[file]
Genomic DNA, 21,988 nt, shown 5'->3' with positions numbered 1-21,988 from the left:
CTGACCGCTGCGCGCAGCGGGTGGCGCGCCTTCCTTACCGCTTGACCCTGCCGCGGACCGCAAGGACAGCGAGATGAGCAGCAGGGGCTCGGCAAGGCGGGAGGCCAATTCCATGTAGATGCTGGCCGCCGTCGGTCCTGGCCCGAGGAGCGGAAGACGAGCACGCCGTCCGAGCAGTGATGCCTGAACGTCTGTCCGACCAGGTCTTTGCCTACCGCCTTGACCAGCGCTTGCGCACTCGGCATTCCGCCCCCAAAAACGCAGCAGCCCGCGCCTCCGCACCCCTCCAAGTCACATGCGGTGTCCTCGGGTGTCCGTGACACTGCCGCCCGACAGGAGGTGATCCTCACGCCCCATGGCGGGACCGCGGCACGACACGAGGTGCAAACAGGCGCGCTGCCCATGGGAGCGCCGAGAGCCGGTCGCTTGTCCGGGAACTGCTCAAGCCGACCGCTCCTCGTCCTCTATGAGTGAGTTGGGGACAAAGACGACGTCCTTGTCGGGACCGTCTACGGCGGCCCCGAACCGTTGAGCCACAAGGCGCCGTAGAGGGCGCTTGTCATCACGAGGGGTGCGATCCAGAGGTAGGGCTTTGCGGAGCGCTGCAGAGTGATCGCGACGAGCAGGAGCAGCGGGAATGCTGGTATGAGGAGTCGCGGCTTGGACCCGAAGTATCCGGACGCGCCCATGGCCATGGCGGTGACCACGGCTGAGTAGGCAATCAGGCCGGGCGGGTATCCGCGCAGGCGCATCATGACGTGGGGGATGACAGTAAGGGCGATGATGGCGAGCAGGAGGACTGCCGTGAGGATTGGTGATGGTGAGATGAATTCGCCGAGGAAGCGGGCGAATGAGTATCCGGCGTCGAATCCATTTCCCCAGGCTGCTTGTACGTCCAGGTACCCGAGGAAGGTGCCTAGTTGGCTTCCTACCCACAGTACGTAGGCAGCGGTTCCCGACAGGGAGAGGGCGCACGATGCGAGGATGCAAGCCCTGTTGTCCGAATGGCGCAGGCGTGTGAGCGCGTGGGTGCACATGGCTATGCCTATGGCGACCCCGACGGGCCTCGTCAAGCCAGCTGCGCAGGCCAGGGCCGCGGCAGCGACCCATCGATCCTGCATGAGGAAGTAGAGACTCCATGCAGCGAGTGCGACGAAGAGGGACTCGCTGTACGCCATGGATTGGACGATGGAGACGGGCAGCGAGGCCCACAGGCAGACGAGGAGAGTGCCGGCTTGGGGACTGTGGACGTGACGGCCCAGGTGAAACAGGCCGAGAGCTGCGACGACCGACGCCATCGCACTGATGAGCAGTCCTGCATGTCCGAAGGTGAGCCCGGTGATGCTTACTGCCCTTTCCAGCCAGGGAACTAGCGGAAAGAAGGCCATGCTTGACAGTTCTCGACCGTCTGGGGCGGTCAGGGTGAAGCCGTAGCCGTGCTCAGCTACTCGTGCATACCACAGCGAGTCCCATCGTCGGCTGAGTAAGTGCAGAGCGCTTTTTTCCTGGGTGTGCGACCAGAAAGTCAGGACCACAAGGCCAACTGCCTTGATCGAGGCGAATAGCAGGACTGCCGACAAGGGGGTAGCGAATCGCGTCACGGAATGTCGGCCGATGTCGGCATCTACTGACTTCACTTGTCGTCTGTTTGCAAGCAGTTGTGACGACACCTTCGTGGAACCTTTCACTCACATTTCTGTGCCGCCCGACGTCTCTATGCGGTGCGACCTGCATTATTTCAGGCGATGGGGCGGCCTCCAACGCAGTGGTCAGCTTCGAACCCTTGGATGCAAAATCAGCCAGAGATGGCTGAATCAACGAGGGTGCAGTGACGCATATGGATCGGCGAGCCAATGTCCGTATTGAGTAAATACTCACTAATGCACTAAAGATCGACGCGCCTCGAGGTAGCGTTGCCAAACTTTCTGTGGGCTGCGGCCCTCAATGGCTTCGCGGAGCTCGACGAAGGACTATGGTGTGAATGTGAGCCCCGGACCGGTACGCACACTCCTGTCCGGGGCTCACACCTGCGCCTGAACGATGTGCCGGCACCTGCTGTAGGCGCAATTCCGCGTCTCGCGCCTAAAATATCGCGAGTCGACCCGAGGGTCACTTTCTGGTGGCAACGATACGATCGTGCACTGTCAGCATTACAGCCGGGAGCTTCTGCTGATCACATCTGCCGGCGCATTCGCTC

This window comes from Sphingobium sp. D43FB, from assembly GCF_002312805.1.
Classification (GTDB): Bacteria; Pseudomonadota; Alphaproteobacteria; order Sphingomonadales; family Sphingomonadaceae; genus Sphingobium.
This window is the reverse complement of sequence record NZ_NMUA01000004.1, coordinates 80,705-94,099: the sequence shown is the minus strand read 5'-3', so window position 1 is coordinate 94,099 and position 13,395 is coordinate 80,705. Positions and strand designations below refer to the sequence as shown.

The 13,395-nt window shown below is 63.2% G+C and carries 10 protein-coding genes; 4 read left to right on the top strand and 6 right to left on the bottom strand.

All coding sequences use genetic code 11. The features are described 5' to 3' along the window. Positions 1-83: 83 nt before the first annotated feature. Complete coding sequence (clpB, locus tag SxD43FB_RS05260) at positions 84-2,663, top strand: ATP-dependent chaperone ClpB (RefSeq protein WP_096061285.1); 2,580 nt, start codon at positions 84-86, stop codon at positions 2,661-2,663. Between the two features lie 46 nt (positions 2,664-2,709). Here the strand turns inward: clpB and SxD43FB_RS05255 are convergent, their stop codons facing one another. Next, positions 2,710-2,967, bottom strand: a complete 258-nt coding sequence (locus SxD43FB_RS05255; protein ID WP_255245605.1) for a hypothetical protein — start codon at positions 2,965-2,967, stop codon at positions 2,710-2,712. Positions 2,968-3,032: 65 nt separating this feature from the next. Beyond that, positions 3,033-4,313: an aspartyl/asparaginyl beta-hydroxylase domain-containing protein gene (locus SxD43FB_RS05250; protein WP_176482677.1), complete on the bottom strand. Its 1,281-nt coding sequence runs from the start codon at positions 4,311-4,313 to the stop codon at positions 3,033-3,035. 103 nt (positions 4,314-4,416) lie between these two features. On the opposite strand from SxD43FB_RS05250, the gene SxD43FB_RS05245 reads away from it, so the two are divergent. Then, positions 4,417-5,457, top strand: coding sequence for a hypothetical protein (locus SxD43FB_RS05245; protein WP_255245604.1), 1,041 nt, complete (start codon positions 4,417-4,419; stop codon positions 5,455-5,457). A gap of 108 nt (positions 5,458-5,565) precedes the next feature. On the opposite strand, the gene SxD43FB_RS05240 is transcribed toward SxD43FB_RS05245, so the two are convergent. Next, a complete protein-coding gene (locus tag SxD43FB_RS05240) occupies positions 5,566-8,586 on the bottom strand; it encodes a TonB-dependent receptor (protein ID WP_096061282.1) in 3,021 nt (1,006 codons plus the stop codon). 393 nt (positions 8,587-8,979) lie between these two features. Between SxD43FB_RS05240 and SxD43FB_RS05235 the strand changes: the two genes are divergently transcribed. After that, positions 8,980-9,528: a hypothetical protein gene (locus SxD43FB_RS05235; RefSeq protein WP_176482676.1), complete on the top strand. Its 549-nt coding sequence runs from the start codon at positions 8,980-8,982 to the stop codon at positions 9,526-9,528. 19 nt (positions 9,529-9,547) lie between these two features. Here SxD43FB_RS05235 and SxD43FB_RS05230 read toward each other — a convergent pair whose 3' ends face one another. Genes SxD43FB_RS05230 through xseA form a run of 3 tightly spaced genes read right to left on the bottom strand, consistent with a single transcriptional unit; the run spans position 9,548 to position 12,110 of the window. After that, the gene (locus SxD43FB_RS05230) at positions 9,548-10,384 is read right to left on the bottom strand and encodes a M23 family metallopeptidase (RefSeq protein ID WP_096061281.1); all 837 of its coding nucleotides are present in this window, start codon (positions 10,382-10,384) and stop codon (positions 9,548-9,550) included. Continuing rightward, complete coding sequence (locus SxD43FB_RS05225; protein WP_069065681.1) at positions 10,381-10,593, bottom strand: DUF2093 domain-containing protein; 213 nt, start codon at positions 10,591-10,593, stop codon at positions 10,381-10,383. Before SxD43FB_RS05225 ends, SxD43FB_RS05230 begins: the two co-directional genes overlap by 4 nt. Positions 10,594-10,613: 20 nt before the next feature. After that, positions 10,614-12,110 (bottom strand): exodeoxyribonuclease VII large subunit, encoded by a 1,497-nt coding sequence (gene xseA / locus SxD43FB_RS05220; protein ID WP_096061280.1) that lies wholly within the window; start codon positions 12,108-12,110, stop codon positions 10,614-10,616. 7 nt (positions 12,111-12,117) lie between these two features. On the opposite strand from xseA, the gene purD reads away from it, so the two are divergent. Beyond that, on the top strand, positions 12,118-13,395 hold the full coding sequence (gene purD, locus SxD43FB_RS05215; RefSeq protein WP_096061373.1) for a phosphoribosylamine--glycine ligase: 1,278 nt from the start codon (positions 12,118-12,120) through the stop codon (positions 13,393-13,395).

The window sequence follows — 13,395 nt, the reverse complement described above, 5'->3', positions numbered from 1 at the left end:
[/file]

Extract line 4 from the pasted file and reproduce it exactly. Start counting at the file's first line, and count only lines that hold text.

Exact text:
Classification (GTDB): Bacteria; Pseudomonadota; Alphaproteobacteria; order Sphingomonadales; family Sphingomonadaceae; genus Sphingobium.